1. “County Line” – Susto. Susto is one of the very best alt-country acts working today, and if you don’t know that you haven’t heard their stuff yet. Let this nigh-on-perfect tune serve as your introduction.
2. “King” – The Amazing Devil. This incredibly intense song wrings every last drop of emotion out of dramatic vocal performances, a cinematic lyrical set, and a churning full-band acoustic performance. Cello has rarely sounded so incredibly vibrant and necessary in folk-rock. The video that accompanies the tune is equally impassioned; it’s a rare thing that the video enhances the experience of listening to the song, but this one totally does. Highly recommended. Their album comes out Monday, so if you’re in London you should check their release show out. If it’s anything like this video, it promises to be a wild affair.
3. “Window” – Stephen Douglas Wolfe. Saxophone and French horn are not common inclusions in a woodsy folk tune, but Wolfe makes them sound totally natural. Between them and the bassist going absolutely bonkers (you go!), this sounds almost more like Anathallo than it does Bon Iver, but fans of both will find much to love in this tune.
4. “Dancing in the Dark” – Josiah and the Bonnevilles. This song is infinitely coverable: I would listen to almost anyone cover this tune. The fact that Josiah and the Bonnevilles are my favorite new band of the year makes it even more excellent.
5. “Standing” – Melody Federer. This singer-songwriter/indie-pop tune has a melodic maturity that stands up against Ingrid Michaelson, Sara Watkins, and Sleeping at Last. It has gravitas while still remaining light; it’s a very rare balance that is to be celebrated.
6. “Why Don’t You Call Home” – Deni Gauthier. Sometimes all you need is a great falsetto and a tiny guitar riff to steal hearts.
7. “Sunset Road” – Kathryn Overall. Here’s a folk-pop tune about contentment, local beauty, and home played in a low-key, no-frills, earnest way. I broke into a smile, and I think you will too.
8. “Under a Rose” – Dylan Addington. Always space in my heart for a folk-pop tune with a catchy vocal melody and stomping percussion. Fans of The Lumineers should be all up on this.
9. “The Captain” – Adam Topol. Fans of the easygoing acoustic joy of Dispatch and Guster will find a lot of love in Topol’s swaying, airy, summery tune.
10. “Catch Your Fall” – The River South. The iconic shuffle-snare is employed to great effect here, providing the backbone for a delicate love song. The keyboards, bass, and dual vocals fill in the warm, comforting vibe.
11. “White Sky” – Lilla Clara. A solemn, emotionally powerful tune that sucks all the air out of the room.
12. “Between the Bars” – Andrea Silva. Elliott Smith cannot have very much added to him, but reinterpretation keeps a legacy alive. This cover features a great vocal performance, too. (editor’s note: this song is no longer available.)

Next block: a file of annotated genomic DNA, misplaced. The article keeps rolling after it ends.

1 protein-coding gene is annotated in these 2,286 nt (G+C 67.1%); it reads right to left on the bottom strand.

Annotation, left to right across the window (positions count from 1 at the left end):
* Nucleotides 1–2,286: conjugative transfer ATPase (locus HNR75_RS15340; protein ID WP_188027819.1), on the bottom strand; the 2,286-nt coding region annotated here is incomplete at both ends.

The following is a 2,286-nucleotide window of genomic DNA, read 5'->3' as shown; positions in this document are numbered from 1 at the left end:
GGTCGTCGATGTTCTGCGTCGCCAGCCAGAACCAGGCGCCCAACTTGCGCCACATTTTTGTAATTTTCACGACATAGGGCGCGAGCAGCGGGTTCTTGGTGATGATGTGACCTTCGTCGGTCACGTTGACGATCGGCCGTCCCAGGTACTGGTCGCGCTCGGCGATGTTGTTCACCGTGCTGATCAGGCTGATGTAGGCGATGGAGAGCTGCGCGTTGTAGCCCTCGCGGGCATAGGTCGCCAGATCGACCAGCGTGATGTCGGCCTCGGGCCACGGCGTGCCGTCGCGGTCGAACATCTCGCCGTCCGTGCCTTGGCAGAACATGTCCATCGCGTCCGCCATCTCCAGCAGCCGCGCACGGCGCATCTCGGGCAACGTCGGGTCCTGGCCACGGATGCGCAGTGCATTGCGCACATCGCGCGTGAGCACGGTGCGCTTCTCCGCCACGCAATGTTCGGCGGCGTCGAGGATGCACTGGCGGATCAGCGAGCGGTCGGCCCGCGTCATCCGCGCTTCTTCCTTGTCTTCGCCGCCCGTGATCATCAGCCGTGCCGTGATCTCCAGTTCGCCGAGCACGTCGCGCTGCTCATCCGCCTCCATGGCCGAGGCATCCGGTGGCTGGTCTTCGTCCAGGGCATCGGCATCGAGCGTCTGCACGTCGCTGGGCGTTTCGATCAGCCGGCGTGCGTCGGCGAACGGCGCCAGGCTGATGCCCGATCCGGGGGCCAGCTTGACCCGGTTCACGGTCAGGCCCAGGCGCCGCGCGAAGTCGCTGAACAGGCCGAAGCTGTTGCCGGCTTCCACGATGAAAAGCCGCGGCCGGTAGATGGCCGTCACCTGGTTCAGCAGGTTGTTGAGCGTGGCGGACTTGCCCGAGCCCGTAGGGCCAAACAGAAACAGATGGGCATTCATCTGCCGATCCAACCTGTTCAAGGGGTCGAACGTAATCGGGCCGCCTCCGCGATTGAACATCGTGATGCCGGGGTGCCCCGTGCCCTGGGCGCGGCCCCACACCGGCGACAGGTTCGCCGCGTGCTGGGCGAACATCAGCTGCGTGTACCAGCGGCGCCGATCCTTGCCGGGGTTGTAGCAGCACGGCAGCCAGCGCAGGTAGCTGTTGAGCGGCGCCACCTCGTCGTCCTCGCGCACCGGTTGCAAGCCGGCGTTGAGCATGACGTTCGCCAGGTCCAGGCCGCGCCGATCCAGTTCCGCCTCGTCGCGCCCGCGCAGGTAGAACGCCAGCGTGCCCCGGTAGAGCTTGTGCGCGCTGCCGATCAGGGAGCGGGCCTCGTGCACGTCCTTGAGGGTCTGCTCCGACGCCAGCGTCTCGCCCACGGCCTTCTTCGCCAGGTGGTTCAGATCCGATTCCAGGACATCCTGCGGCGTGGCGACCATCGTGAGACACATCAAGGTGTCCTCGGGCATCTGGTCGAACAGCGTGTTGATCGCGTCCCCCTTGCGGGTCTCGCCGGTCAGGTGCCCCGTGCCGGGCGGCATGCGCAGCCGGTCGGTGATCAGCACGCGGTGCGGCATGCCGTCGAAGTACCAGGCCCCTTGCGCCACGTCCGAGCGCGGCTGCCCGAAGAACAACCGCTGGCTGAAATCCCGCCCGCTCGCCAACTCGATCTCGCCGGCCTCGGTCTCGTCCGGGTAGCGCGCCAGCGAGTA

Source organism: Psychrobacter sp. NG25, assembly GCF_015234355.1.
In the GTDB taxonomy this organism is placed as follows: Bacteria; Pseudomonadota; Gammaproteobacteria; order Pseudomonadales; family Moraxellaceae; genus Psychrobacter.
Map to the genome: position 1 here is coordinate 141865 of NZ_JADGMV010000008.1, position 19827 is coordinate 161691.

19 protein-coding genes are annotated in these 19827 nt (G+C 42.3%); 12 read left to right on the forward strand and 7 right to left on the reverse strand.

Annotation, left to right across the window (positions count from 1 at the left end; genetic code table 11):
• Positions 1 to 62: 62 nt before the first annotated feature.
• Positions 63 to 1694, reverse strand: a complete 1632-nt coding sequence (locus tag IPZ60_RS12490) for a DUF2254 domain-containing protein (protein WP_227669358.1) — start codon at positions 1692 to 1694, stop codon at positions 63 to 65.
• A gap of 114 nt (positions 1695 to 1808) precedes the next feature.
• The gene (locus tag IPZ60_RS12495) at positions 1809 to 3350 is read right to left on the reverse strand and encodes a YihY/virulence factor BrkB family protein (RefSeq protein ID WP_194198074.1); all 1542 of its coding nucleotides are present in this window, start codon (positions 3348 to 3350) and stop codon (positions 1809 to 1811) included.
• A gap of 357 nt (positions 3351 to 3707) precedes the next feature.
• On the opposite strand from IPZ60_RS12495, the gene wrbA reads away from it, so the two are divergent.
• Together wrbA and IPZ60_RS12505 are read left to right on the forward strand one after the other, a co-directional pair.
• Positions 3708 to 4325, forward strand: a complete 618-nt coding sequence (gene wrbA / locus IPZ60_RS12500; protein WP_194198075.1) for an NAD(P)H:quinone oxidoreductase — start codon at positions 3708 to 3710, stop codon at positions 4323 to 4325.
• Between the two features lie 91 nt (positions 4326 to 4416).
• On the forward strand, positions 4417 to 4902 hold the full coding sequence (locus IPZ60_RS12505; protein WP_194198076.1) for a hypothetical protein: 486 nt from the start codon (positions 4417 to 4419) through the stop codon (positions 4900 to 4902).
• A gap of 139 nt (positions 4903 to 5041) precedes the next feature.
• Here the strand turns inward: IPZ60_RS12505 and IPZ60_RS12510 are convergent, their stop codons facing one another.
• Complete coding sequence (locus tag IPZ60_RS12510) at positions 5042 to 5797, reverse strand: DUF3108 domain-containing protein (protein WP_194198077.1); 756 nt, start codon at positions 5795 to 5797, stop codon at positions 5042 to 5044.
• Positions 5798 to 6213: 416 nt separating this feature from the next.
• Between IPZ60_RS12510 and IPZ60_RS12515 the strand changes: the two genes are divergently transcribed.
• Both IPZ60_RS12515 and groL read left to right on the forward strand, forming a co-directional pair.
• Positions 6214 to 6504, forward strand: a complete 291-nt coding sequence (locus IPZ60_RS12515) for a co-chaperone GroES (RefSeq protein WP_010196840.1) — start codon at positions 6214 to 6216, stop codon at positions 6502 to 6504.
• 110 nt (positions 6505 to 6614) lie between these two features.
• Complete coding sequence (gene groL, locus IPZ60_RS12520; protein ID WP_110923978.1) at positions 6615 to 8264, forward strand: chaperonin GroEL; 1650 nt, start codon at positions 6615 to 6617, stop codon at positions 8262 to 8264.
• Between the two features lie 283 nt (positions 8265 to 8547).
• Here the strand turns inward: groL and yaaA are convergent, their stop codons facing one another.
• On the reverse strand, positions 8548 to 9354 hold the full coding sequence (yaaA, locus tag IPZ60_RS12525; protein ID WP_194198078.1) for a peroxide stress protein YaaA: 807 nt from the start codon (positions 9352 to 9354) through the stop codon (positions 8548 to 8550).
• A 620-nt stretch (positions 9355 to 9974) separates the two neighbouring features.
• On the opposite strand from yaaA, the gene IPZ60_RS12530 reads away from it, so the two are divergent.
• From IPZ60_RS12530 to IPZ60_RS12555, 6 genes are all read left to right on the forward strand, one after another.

13. “Once Upon a Child” – Eleanor Murray. Tape hiss, nylon strings, room reverb, and an arresting alto vocal line come together for a deeply affecting tune.
14. “Loss” – Paul Sweeney. This contemplative solo guitar piece has a consistent motion in the melodic line that makes the song both evocative and emotional.
15. “Improvisation I” – De Martenn. This solo piano piece explores a dark blue mood; it feels like the street corner late at night, when you know no one is around but it still feels like something is going to happen. It’s peaceful but not serene; there’s some undercurrent going right there under the surface. You look twice; no one is there either time. You’re a little disappointed, but but also relieved. You walk home. You sleep well.
1. “Winter is for Kierkegaard” – Tyler Lyle. There are few things that get me more than a earnest tenor singing way too many words over a folky arrangement. Lyle plays somewhere between Josh Ritter, The Tallest Man on Earth, and Gregory Alan Isakov.
2. “Resolution” – Young Legs. The world always needs more quirky, delightful indie-pop on a strummed banjo.
3. “The Fall” – Reina del Cid. Warm, fingerpicked acoustic guitar; brushed snare; stand-up bass; contented alto vocals–it sounds like all the bits and bobs of a country song, but del Cid turns it into a charming folky ballad.
4. “Forever for Sure” – Laura & Greg. The gentle, easy-going guitar and male/female vocals create an intimate vibe, while a mournful instrument in the distance creates a sense of spaciousness. The strings glue them together–the whole thing comes off beautifully. I’ve likened them to the Weepies before, but this one also has a Mates of State vibe.
5. “Touch the Ground” – The Chordaes. Dour Brit-pop verses, sky-high falsetto in the sunshiny, hooky chorus–the band’s covering all their bases on the pop spectrum. That chorus is one to hum.
6. “Inside Out” – Avalanche City. My favorite Kiwis return not with an Antlers-esque, downtempo, white-boy-soul song. It’s not exactly the chipper acoustic pop of previous, but it’s still infectiously catchy.
7. “Bad Timing” – The Phatapillars. If Jack Johnson’s muse was outdoor camping and music festivals instead of surfing, he could have ended up like this. For fans of Dispatch and old-school Guster.
8. “Tapes” – The Weather Station. Sometimes trying to describe beauty diminishes it. Let this song just drift you away.